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    Freda Girl

    FREDA Girl: Cami Palomo

    Our next #FREDAGIRL is Cami Palomo, the founder of the Avela Foundation, a nonprofit that has pledged themselves to helping the road to recovery for children with burn injuries in South Africa. Cami is originally from El Salvador, and grew up in Miami until she found herself on a three-month service trip to Cape Town in 2012 and never looked back. Cami is the ultimate FREDA Girl, changing the lives of children with her charity, and challenging herself with a second trek to Mount Everest. Find out how you can support her efforts below.

    All photography by Em Scott

    Tell us your background and what life in Cape Town, South Africa is like. What inspired you to travel to South Africa?

    Cape Town is very similar to Northern California. It is very picturesque. Great hiking trails, great weather, delicious wines, very friendly people, good surfing, beautiful beaches and lets not forget the animals. You can take a 2 hour flight from Cape Town and go for a game drive and see the big five (lion, leopard, rhinoceros, elephant and buffalo). I retired in 2007 and I decided to start traveling for a cause. Meaning, travel and volunteer. This is what brought me to Cape Town. To help children with burn injuries through the Avela Foundation.

     

    Did you have a mentor in the classic sense?

    My mentor was my mother. She taught me to always be kind to others and help those in need.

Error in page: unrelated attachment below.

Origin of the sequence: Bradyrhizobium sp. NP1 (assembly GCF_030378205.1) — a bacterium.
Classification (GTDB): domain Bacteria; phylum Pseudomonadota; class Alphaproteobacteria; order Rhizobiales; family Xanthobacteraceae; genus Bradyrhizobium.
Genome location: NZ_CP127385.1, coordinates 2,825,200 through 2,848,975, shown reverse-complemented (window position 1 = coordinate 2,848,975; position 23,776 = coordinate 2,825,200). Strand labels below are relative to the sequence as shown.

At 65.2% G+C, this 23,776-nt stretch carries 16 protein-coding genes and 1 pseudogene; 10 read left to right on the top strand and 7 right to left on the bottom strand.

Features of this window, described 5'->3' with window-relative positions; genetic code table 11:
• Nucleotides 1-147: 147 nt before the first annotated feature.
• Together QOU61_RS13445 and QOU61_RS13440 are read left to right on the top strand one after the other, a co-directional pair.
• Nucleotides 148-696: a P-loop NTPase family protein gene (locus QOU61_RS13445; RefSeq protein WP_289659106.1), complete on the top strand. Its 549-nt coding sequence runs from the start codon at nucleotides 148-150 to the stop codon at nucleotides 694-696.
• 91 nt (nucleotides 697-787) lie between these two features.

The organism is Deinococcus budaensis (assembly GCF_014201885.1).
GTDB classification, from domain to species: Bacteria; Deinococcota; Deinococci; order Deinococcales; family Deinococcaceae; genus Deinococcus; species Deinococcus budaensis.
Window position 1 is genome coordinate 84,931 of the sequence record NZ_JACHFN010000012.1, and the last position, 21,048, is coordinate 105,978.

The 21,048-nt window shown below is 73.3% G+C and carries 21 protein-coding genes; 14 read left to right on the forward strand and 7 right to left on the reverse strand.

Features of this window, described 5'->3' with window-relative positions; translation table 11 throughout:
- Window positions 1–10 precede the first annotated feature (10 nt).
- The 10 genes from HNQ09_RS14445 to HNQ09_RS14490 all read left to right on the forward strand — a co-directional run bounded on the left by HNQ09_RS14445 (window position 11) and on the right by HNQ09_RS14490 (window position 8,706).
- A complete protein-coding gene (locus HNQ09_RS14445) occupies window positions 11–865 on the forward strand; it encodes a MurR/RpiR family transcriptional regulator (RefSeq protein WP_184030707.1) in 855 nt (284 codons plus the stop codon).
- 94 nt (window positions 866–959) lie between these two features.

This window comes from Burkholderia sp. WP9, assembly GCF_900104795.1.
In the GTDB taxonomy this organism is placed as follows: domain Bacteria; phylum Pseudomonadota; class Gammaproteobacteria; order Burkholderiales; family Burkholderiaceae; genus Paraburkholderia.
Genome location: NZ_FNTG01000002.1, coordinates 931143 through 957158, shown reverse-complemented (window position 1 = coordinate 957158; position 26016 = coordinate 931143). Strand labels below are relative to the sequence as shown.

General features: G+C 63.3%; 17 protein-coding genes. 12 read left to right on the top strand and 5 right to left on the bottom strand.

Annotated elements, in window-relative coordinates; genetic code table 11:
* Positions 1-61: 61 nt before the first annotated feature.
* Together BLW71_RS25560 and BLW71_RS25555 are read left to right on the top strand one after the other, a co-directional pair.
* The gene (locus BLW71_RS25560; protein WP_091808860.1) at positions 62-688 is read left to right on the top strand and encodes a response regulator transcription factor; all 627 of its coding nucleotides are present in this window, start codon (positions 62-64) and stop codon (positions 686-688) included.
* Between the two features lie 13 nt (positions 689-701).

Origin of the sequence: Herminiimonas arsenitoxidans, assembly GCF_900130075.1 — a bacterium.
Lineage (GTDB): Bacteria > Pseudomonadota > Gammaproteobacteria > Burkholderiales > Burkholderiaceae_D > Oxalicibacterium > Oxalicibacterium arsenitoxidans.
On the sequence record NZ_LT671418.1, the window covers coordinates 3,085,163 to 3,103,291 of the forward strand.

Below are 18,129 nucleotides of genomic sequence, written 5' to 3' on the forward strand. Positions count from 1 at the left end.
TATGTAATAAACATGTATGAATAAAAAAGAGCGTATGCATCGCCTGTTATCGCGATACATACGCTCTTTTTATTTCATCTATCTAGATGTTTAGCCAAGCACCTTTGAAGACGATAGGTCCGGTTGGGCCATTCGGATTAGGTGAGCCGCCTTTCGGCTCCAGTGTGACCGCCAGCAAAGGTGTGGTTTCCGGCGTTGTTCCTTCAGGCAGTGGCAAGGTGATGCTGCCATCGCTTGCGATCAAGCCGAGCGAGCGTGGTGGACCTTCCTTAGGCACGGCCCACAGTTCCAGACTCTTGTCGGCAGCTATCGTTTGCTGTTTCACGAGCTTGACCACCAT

You are hoping to open an Avela Smile Foster Home and the Avela Smile Rehabilitation Centre in Cape Town, which is truly amazing. What are your goals for the next three to five years?

    At this time, we have put on hold the foster home due to complications with government rules and regulations. Too much red tape. Our goals for the following years are to help rebuild a burn unit at a government hospital in the Northern Cape (north of Johannesburg) and to start the Umatter support network, a psychological support network for burn survivors and their families.
    The physical pain of a burn is horrific, but the worry, fear, and emotional pain it causes to survivors and their families can be just as difficult. Emotional support is crucial for recovery. Nothing heals people like other people. We are also hoping to produce a documentary to teach our society how to embrace uniqueness. We as a society need to STOP staring and START loving people that look different.

    What do you find most rewarding about Avela and your work in South Africa?

    Making a difference in their lives. A burn injury is a lifelong journey. We need to give them the right psychological support for them to learn acceptance. Through acceptance and forgiveness comes transformation. Emotional scars are the hardest to heal. 10% is what happened to them but 90% is how they deal with it.

    We hear that you are currently raising money to climb Mount Everest, what inspired this adventure? Will this be your first trek? Physical achievements asides, what you hope this journey brings you?

    This year in May I did Mt. Everest Base camp and it was a life-changing experience for me so I decided to do it again next year to raise funds for the Avela Foundation.
    Imagine the sense of accomplishment of standing in the shadow to Mount Everest knowing every step you’ve taken has raised vital funds to help burns survivors achieve their full potential.

    Next year I will be joined by my son and daughter on this adventure because for me, it’s the strength of families that keeps us going no matter life’s challenges. I encourage you to bring your family and loved ones along too, to share this experience together. This hike teaches you many lessons but those lessons are very personal and unique to each. If you want to join me next year please click here.

    Also, If you would like to support me click here.

     

    A quote that you live by or life mantra.

    “Help the life of one person and you can help the community”

    My mantra is “be grateful and be kind”.